From Five Pills A Day To None – Guess What It Took

The other day, after asking me what I do, someone said “I believe in that” and told me about the example of her brother in law who had been diagnosed with all kinds of problems, including diabetes, and was taking five prescription pills a day.

Now, she says, he is in much better shape, has dropped two pants sizes and no longer needs any of those pills. His doctor is amazed, even confused, by the change.

What a change it is too.

I mean for one thing, drugs more block than cure, so in a way all the problems were still there, just blocked somehow, buried by the medication. Furthermore, while the medication was keeping one set of problems in check, you can be sure it was creating all kinds of new ones and the guy was headed for even worse trouble, and, by the way, all of this was probably costing plenty, not just for pills, but for the doctor visits and all the other stuff that goes along with being in such a state as to need all that medication.

Maybe most importantly, of course, not only does he no longer need all the medication, but I suspect he feels much better, in multiple ways, than he ever did when he was taking it.

Ok.  So what did it take to accomplish this?

Did it take months or years of extreme diet changes and working out? Did it take psychotherapy, years of meditation, or doing something radical like moving to a different state? Did it take some kind of bizarre surgery that involved removing a gland or something or cutting part of his brain or installing some kind of technology?

Nah.

It took working with a nutritionist to improve his diet and it took doing some regular exercise and it took less than two months.

While it may not work this quickly and easily for everyone, in this case that’s all it took to go from being a heavily medicated, out of shape time bomb to being a much healthier person using zero medication.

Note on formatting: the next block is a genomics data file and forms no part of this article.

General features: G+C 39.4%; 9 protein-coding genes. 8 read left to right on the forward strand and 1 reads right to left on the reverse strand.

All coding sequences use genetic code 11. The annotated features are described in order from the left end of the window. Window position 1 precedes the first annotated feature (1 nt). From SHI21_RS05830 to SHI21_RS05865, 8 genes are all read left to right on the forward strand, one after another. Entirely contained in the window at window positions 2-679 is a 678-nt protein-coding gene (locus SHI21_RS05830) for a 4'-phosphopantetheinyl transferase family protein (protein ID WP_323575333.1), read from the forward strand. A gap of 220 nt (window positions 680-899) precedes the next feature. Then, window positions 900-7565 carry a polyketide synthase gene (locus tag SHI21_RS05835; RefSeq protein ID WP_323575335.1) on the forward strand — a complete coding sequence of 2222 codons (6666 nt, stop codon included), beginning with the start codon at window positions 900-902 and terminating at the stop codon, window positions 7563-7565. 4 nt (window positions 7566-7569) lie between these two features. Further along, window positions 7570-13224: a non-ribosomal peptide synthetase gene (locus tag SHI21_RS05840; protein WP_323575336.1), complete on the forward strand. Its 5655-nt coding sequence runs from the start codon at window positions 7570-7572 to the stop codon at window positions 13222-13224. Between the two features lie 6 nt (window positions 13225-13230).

Imagine that.

Which brings up another question. What on earth goes on in medical school?

Advertisements

Knowing Better and Still Not Doing It – “That’s the sickness.”

A week or two ago I called a friend, Diego, to see how things were going with his blood pressure. He had had really, really high blood pressure, so high that a doctor seemed concerned about even letting him walk out of the office. Diego also had come up with a pretty solid plan for solving the problem, one involving things like diet changes, weight loss, exercise and changing the way he handles life issues.

Hey. That sounded like a great idea for a story, maybe called “My Friend Diego Solves Insanely High Blood Pressure. Here’s How.”

So before writing it I wanted to confirm that he had gotten the job done.

“It is lower.”  He told me.

So it was fixed, solved, the pressure in some kind of normal or healthy range?

“No.”

I told him about my story idea and he told me that I could just wait, maybe give him another month and all would be well and I could write about it. He said he was psyched, that the idea of the story was even a good incentive for him to get on with it.

So I called him today to see how our little project was going.

The answer? No progress.

“That’s the sickness” he said. Then he noted the similarity to what his mother had done, when she had basically chosen to die rather than taking advantage of healing resources he had provided for her, and he suggested that instead of writing about his success I should write about his lack of it. “That’s the sickness.”

Not a bad idea. What he said is so right on, and what he has going on is so common. It’s a level of sickness, one in which a person knows basically how to solve a problem and for some reason, inertia, unconscious issues, or whatever, leaves the problem unsolved.

Me personally, I don’t get it. I mean, sure I get it. I understand psychology and habits and things like that. Still, I don’t get it.

For one thing, being sick can be a total drag. In Diego’s case, for instance, he has real reason to be concerned about the consequences of continuing to live with what is still rather high blood pressure.

For another, solving things can be so straightforward. Losing that eighty pounds of extra weight, for instance, seems simple. Just eat less than you burn.

So between one thing and another, staying sick, especially when one has at hand an actual plan for getting healthy, seems insane to me.

Solving back problems, lowering bad cholesterol, solving diabetes, solving cancer, resolving relationship issues, any kind of thing, a person can do it, if the person just gets through the knowing what to do level to the actually doing it level.